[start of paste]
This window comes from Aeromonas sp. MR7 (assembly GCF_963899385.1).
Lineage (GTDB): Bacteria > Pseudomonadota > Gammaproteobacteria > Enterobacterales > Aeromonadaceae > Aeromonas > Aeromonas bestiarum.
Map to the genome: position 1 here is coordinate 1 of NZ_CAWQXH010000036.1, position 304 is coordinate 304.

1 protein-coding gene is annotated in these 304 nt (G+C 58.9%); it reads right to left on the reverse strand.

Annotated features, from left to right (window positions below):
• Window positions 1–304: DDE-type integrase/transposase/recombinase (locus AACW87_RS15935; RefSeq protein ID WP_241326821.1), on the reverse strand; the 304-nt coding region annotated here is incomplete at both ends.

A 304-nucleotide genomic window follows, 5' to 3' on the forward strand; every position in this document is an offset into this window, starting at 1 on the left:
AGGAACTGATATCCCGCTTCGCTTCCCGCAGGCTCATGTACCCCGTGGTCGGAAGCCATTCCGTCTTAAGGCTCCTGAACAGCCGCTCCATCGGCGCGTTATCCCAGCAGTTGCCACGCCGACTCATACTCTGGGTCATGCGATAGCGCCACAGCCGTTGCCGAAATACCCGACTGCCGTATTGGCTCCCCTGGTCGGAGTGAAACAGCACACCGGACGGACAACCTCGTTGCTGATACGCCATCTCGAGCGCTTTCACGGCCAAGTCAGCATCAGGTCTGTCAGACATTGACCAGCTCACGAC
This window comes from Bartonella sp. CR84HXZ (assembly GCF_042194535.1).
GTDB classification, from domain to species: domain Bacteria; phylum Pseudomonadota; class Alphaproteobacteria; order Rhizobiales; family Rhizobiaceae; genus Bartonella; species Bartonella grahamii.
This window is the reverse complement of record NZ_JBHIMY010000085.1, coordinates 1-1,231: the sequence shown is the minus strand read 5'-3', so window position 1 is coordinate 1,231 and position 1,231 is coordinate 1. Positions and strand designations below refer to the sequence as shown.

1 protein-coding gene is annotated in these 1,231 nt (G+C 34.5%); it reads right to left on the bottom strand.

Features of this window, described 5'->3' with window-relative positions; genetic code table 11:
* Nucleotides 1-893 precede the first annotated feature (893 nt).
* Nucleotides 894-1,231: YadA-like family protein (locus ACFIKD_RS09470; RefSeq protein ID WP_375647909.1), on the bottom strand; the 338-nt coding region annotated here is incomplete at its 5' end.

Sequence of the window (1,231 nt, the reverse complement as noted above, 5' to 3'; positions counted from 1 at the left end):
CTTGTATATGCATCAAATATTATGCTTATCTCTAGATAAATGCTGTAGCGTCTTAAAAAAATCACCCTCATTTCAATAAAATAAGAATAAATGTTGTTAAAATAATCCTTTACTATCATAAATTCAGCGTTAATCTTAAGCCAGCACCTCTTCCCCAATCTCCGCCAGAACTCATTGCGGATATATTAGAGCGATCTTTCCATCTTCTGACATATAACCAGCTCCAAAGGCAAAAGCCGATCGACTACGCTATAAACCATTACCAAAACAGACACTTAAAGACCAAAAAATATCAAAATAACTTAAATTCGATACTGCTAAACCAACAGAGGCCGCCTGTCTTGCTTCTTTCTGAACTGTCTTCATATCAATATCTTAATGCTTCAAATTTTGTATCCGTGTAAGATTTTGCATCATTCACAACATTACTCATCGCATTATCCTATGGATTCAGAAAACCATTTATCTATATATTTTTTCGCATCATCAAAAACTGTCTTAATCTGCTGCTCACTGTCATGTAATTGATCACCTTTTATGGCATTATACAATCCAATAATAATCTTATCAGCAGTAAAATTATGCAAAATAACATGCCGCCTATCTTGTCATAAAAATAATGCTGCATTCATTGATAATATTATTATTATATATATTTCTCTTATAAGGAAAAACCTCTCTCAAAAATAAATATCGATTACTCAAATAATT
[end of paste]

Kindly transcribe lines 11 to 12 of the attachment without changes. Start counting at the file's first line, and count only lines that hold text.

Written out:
This window is the reverse complement of record NZ_JBHIMY010000085.1, coordinates 1-1,231: the sequence shown is the minus strand read 5'-3', so window position 1 is coordinate 1,231 and position 1,231 is coordinate 1. Positions and strand designations below refer to the sequence as shown.

1 protein-coding gene is annotated in these 1,231 nt (G+C 34.5%); it reads right to left on the bottom strand.